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Need help understanding how fonts work in PDFs

Mar 24, 2009 11:27 PM

Hi,

I was hoping someone might be able to help me understand how fonts work in PDFs.

Sometimes when I create a PDF in InDesign, I get a warning message "only fonts with appropriate permission bits will be enabled". (Having said that, I've been PDFing old files like mad to get it to happen, and can't reproduce the warning message...)

Can someone explain what this message means? Does it relate to ill-gotten fonts, because as far as I know, I only have purchased fonts (including ones that come with applications) on my system. Does this message mean that some fonts in my PDFs may appear differently on other people's systems? I was under the impression that all fonts are embedded in a PDF.

Finally, what does this mean for free fonts, like from dafont.com - do they have appropriate permission bits? Are permission bits related to preventing illegal use of fonts?

If anyone can shed some light on this, or point me in the direction of some online information, I'd be most grateful.

Sorry for raving like a madman, but I'm concerned that my PDFs might not be appearing the way I intended.

Cheers,

Steven
 
Replies
  • Currently Being Moderated
    Mar 25, 2009 4:34 AM   in reply to stevenwild
    Steven,

    A font creator can determine if they wish to allow their font to be
    embedded into a pdf file or not. This is permission is embedded within
    each font using the so called permission bits. If permission to embed a
    font is not given, there is nothing you can legally to have the font
    embedded within the pdf file.

    Mike
     
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  • Currently Being Moderated
    Mar 25, 2009 7:51 AM   in reply to stevenwild
    To expand a bit on Michael Kazlow's comments.

    There is (was?) a bug in Fontographer, which for many years was the
    font creation program of choice, that defaulted the embedding
    preferences to "no embedding". The result is that there are thousands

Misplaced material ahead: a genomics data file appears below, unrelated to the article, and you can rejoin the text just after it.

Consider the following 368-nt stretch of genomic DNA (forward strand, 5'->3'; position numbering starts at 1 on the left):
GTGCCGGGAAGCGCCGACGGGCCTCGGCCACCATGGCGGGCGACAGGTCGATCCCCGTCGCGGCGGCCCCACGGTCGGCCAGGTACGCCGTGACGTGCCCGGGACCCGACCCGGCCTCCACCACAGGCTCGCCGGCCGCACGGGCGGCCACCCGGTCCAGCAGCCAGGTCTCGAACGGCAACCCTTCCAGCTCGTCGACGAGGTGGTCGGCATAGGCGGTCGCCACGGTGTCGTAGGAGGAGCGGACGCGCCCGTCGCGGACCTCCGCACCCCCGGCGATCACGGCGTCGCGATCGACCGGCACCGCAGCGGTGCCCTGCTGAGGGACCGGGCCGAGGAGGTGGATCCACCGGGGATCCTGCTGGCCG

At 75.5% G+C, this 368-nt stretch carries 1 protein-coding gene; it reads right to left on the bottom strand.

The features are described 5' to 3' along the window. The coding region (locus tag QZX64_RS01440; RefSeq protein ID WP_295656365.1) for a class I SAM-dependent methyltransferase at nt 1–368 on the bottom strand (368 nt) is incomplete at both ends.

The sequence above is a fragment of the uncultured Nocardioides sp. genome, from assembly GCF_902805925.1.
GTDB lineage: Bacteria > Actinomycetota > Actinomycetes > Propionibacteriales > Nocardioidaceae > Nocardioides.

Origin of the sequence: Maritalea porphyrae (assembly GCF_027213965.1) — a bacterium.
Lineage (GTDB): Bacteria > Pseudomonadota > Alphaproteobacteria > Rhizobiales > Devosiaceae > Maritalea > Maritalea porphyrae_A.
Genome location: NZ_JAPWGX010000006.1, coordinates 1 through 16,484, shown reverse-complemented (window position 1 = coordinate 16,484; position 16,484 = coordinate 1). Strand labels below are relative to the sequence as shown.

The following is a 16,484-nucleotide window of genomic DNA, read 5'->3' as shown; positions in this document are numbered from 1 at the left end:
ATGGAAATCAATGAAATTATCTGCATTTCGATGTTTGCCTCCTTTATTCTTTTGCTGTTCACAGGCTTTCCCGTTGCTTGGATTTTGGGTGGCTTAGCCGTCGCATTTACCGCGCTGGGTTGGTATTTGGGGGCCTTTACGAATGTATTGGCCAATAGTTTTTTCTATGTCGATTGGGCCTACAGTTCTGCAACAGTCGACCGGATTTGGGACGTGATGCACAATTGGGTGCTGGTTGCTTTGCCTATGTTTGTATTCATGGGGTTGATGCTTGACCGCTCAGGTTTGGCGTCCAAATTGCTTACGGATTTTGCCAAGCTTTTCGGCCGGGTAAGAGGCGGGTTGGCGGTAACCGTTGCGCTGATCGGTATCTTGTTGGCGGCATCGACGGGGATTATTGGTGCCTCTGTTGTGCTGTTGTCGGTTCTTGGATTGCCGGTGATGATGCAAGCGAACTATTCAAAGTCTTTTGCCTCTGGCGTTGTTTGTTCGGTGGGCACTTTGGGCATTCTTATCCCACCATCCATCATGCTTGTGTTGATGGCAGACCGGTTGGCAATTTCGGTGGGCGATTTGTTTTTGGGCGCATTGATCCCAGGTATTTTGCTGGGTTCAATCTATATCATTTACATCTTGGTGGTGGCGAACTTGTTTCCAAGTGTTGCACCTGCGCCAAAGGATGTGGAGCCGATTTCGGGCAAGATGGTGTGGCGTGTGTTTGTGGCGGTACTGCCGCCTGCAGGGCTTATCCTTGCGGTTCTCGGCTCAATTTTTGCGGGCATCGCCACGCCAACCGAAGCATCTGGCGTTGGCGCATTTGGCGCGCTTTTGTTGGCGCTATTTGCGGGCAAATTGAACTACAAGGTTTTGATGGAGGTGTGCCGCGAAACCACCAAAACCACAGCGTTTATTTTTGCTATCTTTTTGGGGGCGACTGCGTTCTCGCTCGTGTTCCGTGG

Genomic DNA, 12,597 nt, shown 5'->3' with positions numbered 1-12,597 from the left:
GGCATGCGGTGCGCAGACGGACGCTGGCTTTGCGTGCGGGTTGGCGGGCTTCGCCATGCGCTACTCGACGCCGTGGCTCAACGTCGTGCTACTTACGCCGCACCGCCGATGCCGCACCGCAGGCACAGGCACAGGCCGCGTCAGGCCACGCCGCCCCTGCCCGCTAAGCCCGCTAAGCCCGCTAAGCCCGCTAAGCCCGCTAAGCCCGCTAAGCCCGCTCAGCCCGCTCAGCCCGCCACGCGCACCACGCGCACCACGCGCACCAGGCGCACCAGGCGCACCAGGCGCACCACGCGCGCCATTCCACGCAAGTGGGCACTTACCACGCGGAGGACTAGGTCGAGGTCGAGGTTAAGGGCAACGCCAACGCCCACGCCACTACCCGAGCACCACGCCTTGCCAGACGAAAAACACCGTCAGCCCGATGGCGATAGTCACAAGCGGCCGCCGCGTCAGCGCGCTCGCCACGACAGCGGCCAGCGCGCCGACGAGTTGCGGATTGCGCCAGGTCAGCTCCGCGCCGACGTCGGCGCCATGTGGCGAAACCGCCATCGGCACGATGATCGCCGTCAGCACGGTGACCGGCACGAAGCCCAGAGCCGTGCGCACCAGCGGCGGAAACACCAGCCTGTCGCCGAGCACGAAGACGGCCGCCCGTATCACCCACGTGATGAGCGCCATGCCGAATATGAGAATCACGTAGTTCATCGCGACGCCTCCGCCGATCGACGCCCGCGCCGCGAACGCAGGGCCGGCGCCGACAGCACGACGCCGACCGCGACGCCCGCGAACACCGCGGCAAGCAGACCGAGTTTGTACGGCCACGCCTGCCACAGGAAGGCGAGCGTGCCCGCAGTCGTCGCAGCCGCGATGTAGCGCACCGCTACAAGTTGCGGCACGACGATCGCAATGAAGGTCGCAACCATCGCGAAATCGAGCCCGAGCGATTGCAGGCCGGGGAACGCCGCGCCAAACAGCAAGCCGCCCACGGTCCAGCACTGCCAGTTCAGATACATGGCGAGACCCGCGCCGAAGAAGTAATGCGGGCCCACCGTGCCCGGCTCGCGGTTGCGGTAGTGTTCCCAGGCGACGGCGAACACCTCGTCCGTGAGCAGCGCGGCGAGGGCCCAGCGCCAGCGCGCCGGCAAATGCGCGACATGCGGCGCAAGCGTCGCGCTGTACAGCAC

of otherwise free fonts out there that cannot be embedded into
    documents. Personally, I see nothing ethically, morally, or legally
    wrong in changing the embedding flag in such fonts.

    Commercial fonts are another matter. Most professional foundries allow
    their fonts to be embedded. Some have produced fonts that
    inadvertently (because of the Fontographer bug or incompetence)
    prevented embedding, and there's at least one paranoid current foundry
    that intentionally sets its fonts to "no embedding". AFAIK, with PDF's
    rapidly becoming the lingua franca of document exchange, that makes
    their fonts completely useless.

    More details on the four different embedding levels (none, readable,
    editable, and installable) as well as means of changing them, can be
    found with appropriate google searches. You'll find a free Microsoft
    utility that can change embedding levels, but only to make it MORE
    restrictive.

    - Herb
     
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  • Currently Being Moderated
    Mar 25, 2009 3:09 PM   in reply to stevenwild
    The 'make pdf minimum size' is an Acrobat/Distiller option and only
    one of many that people might choose. It goes right along with
    high-compression terrible resolution compressed jpegs images.

    You asked if there's a way to tell what the embedding attribute is for
    a given font. YES!

    For Windows, there's an extremely useful free Microsoft font
    properties extension that shows the embedding flag for TTF and OTF
    fonts. When you right-click on a font file (in explorer or in the
    fonts folder) it has nine or ten additional font properties tags you
    can display. Download it here:

    http://www.microsoft.com/typography/truetypeproperty21.mspx

    - Herb
     
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  • Currently Being Moderated
    Mar 25, 2009 11:42 PM   in reply to stevenwild
    Just to clarify, the bug in Fontographer was actually that the embedding bits were set to an illegal setting. This left Adobe in the interesting position of trying to decide what to do with fonts with bogus embedding bit settings.

    Initially in Acrobat 5 I think it was they decided to not embed such fonts at all. However, starting maybe in 5.05 they treated such fonts as embeddable.

    However, font vendors who either intentionally or unthinkingly set those bits to "no embedding" still yield fonts that can't easily be embdedding in PDFs.

    Embedding bits are primarily present in TrueType and OpenType fonts. The ability to include them in Type 1 ("PostScript") fonts is a recent innovation.

    Cheers,

    T
     
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